That frothy foam head tickles your lips, the earthy aroma of hops flows up to your nose, and that first taste of a crisp, cool brew hits your palate – and you’re sold. And for some of us, it’s enough to go to our favorite brewery to pick up a growler of the best craft beer in town, but for others the allure of the beer making process is so seductive it can inspire us to try and take on the role of brewmaster. So how do you go from craft beer lover to bonafide homebrewer?
Barley’s very own brewmaster Angelo Signorino, an artist with Columbus’ longest brewing tenure, offers his advice for anyone interested in learning how to homebrew.
1. Visit A Homebrew Shop
The first task on your homebrewing journey should be to visit a homebrew shop or two, and there’s a few reasons for this stop, so make sure to do your homework to find one you’re comfortable with before heading out. This is where you’ll be able to get equipment and ingredients, and if you’re lucky – advice; so you’ll want someone who knows what they’re doing and has a vested interest in helping you succeed. They’ll be able to tell you exactly what to buy and how much of it, as well as give you a general direction of instructions once you get home.
By now most of us know that sanitation is important in any capacity where food and beverages are being handled. But because beer brewing involves yeast, water, and warm temperatures, less than clean equipment can easily become a breeding ground for harmful molds and bacteria. And even if the damage isn’t enough to get you sick, even a small number of unwanted microorganisms can be enough to spoil an entire batch of beer. For a process that takes several weeks to complete, you’d hate to have to lose an entire batch because of dirty equipment.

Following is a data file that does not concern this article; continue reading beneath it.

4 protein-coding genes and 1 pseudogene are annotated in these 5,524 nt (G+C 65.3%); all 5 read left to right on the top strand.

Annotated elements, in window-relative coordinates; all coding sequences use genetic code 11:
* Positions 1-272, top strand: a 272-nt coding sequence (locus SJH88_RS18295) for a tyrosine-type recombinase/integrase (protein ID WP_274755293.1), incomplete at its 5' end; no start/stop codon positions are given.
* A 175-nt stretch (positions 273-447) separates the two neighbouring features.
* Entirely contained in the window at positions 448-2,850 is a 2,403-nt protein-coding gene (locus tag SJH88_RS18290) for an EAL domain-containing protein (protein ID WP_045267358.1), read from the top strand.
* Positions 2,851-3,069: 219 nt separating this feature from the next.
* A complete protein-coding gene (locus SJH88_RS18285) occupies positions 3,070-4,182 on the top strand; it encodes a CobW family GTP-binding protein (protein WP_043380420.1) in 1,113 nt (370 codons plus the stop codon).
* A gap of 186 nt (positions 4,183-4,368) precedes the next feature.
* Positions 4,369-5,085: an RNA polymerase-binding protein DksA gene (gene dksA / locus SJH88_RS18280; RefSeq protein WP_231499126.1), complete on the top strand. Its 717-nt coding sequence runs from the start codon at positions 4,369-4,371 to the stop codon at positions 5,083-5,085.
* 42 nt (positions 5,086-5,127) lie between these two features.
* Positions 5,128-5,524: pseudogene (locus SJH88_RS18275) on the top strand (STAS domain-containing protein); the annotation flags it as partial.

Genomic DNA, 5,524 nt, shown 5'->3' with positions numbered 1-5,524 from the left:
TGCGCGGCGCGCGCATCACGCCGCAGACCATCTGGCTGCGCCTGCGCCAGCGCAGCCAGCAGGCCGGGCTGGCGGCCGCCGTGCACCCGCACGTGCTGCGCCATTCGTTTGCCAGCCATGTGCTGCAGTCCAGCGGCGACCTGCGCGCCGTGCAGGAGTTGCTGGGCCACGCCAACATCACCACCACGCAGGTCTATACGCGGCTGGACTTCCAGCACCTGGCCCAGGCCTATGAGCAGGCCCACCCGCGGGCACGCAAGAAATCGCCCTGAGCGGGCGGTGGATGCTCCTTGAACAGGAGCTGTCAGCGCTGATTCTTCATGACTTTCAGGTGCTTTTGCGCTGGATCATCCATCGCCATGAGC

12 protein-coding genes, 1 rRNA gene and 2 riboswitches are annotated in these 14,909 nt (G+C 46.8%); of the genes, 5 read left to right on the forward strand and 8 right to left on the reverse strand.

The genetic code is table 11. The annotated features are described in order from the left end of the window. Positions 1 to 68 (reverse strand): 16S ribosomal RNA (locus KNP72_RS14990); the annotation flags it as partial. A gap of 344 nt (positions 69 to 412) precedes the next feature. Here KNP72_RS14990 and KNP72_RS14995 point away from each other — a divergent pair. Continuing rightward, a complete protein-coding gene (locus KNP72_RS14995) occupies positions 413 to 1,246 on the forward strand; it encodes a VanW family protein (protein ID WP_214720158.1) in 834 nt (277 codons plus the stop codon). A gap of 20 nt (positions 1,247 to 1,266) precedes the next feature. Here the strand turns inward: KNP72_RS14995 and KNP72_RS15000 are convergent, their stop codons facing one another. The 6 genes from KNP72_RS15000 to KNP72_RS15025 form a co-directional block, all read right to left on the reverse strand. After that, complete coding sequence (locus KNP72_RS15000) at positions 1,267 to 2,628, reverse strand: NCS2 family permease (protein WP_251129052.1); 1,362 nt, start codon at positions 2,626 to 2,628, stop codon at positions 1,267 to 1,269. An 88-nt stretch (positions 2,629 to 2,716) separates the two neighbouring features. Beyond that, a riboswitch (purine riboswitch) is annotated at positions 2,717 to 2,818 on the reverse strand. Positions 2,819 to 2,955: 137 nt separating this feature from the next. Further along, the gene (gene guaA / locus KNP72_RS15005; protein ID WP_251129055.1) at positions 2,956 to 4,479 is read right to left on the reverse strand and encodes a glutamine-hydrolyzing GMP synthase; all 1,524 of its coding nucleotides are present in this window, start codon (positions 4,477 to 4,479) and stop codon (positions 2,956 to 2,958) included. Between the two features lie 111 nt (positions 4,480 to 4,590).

As far as ingredients go, yeast is by far the most important. Your beer will have the best results with a thriving, pure yeast. And this is where, as we mentioned above, networking comes in handy. Breweries tend to have an abundance of leftover yeast as a byproduct from the fermentation process, so if you’re friendly with any brewery staff, it wouldn’t hurt to ask for some, as well as a few fermentation pointers while you’re at it!
Angelo also recommends joining a local homebrew club as a resource for tips and a collaborative community, which is especially ideal if you’re brand new to the homebrewing game. Additionally, once you’ve managed to create a brew or two, think about entering it into a contest, like Barley’s own homebrew competition or another local one. This is an opportunity for you to get invaluable feedback from experienced brewers and certified judges.
And remember – like most skills, brewing is something that you’ll get better at the more you do it. There’s a lot of science, patience, and art (it’s called “craft” beer for a reason) that goes into brewing, so don’t be discouraged if your first batch doesn’t come out winning all the awards and contests right off the bat. If this is the case, make sure to continue brewing frequently and keeping a record of any tweaks you make to your recipe or process. This helps you keep track of what has and hasn’t worked, and is a great tool for improving your end result.